How To Avoid “the Power” from Strangling Your Company?

Webster’s dictionary defines power as the ability to do or act; capability of doing or accomplishing something. That definition doesn’t sound too bad, right? After all you want your team to accomplish something. But wait, is that accomplishment for the good of the company, does it meet the company goals or does if fulfill only the mission of an isolated department?

Over the years I have visited with many companies that have segments or departments with “the power”.

The power exists in any department that changes the behavior of other departments to get its mission accomplished. “The power” in companies that can have detrimental effects are IT, human resources, and sales to name the biggest culprits.

Or many times it could be corporate, home office, versus the distribution center. Some people would define this “power” as politics. I will agree that where the power exists, there is definite politics at play, but “power” is a more instrumental ability to affect change that often isn’t necessarily a good change holistically for the company.

IT departments and managers usually are “the Power” when executives within the company don’t understand infrastructure or software and feel they must listen to the IT department. Great companies and even good companies have IT managers that understand IT to be a “service department” and it must perform so others in the company can do their jobs more efficient and effectively.

When “the Power” is in IT, a specific software package may be selected not because it is the best functional fit for the company but because it is the technical preference of the IT executive and often times may cost the company millions of dollars more or cause increased inefficiencies, therefore, requiring more overhead. It is not until the other executives have already invested millions of dollars into a project that they realize “oops we selected the wrong solution and it is affecting customer service, productivity, company mission or a multitude of other areas.”

Literally, this scenario can help put the final nail in the coffin of a struggling company in this economy.

Sometimes the power is human resources. Haven’t you always wondered why companies make acquisitions of good companies then they let go of the most strategic assets which are the people with all the domain knowledge within the company? Companies that view their people as replaceable minions will always struggle.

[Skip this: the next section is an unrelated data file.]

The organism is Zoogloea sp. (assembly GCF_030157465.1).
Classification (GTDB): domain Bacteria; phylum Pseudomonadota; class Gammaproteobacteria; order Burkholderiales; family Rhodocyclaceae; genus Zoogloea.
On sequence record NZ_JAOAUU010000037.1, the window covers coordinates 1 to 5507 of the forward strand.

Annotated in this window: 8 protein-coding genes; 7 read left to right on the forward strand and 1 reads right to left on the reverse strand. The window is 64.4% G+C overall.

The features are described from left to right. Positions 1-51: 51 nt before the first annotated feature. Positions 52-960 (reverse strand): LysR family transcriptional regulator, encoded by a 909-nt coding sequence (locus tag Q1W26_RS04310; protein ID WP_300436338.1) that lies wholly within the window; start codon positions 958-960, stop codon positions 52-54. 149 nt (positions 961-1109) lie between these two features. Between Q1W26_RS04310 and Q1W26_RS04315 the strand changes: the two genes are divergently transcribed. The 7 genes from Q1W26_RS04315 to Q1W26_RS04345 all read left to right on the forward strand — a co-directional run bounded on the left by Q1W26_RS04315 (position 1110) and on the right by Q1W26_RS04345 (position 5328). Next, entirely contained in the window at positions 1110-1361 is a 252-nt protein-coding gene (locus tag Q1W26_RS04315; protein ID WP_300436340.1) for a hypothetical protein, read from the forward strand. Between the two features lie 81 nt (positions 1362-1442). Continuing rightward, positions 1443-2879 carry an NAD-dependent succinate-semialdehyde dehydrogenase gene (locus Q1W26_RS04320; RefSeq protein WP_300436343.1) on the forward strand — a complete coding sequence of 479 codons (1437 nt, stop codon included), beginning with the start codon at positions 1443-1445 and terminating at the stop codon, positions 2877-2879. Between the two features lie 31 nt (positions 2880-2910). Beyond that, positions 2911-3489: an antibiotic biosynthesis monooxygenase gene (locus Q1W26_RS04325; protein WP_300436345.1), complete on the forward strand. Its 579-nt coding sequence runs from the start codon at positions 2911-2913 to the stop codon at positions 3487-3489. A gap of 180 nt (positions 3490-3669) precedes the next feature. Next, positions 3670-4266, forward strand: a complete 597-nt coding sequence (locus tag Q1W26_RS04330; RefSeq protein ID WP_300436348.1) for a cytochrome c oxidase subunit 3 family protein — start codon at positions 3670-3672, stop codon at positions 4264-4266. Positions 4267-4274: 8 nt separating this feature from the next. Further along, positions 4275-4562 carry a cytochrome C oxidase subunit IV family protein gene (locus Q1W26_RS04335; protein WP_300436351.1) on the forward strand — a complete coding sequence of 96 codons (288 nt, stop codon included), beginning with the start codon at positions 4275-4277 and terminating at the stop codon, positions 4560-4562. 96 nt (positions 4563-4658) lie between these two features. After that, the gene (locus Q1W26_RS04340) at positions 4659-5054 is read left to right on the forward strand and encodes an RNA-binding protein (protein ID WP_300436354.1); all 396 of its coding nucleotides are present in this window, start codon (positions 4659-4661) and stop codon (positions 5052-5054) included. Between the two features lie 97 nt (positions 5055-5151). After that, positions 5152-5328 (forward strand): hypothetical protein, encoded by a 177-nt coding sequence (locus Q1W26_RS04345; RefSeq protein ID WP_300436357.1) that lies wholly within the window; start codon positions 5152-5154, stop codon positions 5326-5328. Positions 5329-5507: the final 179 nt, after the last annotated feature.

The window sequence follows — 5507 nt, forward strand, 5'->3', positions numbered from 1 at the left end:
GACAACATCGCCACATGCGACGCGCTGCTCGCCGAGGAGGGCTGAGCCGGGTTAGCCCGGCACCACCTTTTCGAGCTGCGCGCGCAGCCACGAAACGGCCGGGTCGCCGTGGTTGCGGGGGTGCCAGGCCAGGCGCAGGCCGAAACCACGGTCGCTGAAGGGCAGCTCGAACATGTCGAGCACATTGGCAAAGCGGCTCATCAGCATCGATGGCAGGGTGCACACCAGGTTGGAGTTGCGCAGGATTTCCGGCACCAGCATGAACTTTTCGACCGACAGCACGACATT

Another example of HR Power is the HR department that feels you should be “fair and equal” to all employees. This is the right motto but sometimes it can be taken to extremes when it comes to productivity. Watch out because this is a company that is destined for mediocrity.

Why? Let me give you an example.

A company manually stacks cases onto a pallet, and has eight case loaders per shift. Not an easy job and labor intensive. One guy can do 350 cases per hour, he’s working hard and cares about his job. Another only does 100 cases an hour — the minimum standard. HR comes out and says that all loaders should be the same pay no matter the difference in performance. A week later the 350 cases per hour person has left and gone to a company that appreciates his extra effort. The same policy was started in all departments: same pay no matter the effort or productivity. Then the facility becomes a facility of C- people and throughput is reduced dramatically. What happened to equal pay for equal work?

When the power is in the sales department, you find people in supply and distribution shaking their heads a lot. For instance, when the sales department agrees to do a lot of value added services at no extra charge. That’s when a consultant looks at the total cost of shipping to that customer and says, ‘fire the customer, they’re not profitable.”

Perfect examples: A direct-to-consumer company sales department decides to give a free gift with the purchase of an item with no extra shipping cost. It so happens that the free gift was long and narrow and raised the cost of shipping and packing to a degree where the extra orders received because of the free gift were not profitable. Or a company that ships full pallet has a policy of no minimum orders and you end up shipping less than 10 pallets out on a full truckload. This is what happens when departments work in silos. Those silos are not looking at the big picture and the impact to the rest of the company.a

How do you avoid “the Power” from strangling your company?

Invite an executive from every department into a executive group and don’t leave out any departments that are so instrumental to your success like supply chain. Make sure those meetings are open and everyone gets a voice. Avoid the dominate personality from controlling the meetings. Do something simple like soliciting three ups and three downs every Friday from your team and write them on 3 x 5 cards. This really helps you uncover the negatives in a simple, non-confrontational way.

Susan Rider ( is president of Upton, KY-based operations consultancy Rider & Associates.

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